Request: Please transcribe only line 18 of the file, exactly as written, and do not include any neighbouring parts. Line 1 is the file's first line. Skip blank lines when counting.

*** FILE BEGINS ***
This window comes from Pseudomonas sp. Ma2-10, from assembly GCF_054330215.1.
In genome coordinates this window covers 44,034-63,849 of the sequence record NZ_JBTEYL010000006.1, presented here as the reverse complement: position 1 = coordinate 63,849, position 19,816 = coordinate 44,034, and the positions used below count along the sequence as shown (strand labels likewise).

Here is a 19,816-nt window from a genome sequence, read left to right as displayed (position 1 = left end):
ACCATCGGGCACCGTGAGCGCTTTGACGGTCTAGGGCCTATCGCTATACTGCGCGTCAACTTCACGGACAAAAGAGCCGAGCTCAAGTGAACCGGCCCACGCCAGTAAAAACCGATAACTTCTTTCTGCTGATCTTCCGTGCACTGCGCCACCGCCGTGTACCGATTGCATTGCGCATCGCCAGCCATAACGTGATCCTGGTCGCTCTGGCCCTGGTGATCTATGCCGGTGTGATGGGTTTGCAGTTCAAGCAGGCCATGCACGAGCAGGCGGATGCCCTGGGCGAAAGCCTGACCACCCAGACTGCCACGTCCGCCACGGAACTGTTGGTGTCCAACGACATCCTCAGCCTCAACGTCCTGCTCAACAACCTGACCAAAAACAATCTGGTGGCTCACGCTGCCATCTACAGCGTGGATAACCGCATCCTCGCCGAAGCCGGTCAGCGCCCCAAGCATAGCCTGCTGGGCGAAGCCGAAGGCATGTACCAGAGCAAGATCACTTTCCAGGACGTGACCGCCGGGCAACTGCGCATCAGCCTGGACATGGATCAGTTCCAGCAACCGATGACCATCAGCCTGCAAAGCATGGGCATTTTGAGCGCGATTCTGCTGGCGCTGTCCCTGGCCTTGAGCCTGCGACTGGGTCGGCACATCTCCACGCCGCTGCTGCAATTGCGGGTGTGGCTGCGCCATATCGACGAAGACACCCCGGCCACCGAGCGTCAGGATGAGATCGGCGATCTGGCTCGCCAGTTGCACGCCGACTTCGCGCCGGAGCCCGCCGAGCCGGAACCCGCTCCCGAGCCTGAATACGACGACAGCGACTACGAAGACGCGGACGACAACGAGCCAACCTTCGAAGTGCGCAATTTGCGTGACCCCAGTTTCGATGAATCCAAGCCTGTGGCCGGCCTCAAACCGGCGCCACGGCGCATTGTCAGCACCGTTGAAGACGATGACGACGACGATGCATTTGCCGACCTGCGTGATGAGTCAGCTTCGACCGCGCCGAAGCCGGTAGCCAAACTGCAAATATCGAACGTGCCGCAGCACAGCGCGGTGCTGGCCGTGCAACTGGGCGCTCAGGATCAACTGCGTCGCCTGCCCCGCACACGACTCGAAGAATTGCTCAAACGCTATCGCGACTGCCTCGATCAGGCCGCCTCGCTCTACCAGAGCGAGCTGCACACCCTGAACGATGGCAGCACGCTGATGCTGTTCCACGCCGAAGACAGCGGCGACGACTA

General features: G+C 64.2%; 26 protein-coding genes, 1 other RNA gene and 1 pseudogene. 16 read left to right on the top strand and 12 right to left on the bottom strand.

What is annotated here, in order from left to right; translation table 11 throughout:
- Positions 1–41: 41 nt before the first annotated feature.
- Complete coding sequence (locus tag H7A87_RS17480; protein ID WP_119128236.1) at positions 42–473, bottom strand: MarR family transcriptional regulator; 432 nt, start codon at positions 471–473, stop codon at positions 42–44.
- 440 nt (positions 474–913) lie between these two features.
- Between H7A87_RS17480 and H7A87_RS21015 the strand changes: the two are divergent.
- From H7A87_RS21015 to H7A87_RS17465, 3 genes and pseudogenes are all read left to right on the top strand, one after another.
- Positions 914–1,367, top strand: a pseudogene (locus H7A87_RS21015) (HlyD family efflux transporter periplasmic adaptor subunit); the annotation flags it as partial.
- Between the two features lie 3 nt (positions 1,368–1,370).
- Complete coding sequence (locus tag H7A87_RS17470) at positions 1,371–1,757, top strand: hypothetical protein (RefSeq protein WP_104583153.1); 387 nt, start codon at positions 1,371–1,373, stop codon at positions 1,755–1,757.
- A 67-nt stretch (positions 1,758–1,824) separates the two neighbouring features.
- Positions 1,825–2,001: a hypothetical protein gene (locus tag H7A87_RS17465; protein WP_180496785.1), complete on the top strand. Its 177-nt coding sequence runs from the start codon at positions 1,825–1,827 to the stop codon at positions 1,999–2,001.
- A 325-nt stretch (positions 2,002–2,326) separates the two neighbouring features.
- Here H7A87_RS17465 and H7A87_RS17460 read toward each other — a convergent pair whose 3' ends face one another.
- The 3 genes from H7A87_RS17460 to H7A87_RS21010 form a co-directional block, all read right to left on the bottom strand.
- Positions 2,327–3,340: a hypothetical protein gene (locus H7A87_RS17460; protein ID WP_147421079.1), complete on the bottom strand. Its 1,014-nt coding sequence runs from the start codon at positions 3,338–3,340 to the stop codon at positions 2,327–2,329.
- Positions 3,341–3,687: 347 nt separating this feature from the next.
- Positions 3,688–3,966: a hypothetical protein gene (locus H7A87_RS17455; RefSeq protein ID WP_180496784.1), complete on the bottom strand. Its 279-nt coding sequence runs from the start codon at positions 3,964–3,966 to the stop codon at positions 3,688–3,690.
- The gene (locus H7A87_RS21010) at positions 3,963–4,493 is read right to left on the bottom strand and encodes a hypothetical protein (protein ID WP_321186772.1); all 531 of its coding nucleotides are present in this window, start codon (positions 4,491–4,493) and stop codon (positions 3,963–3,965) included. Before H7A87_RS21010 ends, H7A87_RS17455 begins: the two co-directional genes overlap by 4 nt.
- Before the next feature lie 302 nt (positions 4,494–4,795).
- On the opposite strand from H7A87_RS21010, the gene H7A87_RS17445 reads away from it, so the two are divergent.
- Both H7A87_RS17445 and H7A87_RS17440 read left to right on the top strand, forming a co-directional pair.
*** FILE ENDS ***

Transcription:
- Here H7A87_RS17465 and H7A87_RS17460 read toward each other — a convergent pair whose 3' ends face one another.